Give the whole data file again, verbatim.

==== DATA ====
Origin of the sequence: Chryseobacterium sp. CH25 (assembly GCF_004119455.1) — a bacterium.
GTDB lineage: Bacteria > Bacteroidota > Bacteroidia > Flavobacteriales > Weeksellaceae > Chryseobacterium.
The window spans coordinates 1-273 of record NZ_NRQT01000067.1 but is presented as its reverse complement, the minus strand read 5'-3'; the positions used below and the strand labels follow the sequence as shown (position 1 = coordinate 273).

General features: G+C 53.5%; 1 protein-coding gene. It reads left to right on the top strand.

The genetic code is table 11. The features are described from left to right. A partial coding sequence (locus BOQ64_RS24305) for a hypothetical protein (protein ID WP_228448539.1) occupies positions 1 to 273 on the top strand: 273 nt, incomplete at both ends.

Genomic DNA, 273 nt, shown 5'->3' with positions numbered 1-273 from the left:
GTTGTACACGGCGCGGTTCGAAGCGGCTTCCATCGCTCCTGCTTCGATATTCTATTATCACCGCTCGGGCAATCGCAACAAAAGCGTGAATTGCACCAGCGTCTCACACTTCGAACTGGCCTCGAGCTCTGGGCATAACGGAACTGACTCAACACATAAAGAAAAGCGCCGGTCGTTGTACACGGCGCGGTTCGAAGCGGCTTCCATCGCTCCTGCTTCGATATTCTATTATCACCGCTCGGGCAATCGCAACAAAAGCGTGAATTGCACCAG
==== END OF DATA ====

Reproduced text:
Origin of the sequence: Chryseobacterium sp. CH25 (assembly GCF_004119455.1) — a bacterium.
GTDB lineage: Bacteria > Bacteroidota > Bacteroidia > Flavobacteriales > Weeksellaceae > Chryseobacterium.
The window spans coordinates 1-273 of record NZ_NRQT01000067.1 but is presented as its reverse complement, the minus strand read 5'-3'; the positions used below and the strand labels follow the sequence as shown (position 1 = coordinate 273).

General features: G+C 53.5%; 1 protein-coding gene. It reads left to right on the top strand.

The genetic code is table 11. The features are described from left to right. A partial coding sequence (locus BOQ64_RS24305) for a hypothetical protein (protein ID WP_228448539.1) occupies positions 1 to 273 on the top strand: 273 nt, incomplete at both ends.

Genomic DNA, 273 nt, shown 5'->3' with positions numbered 1-273 from the left:
GTTGTACACGGCGCGGTTCGAAGCGGCTTCCATCGCTCCTGCTTCGATATTCTATTATCACCGCTCGGGCAATCGCAACAAAAGCGTGAATTGCACCAGCGTCTCACACTTCGAACTGGCCTCGAGCTCTGGGCATAACGGAACTGACTCAACACATAAAGAAAAGCGCCGGTCGTTGTACACGGCGCGGTTCGAAGCGGCTTCCATCGCTCCTGCTTCGATATTCTATTATCACCGCTCGGGCAATCGCAACAAAAGCGTGAATTGCACCAG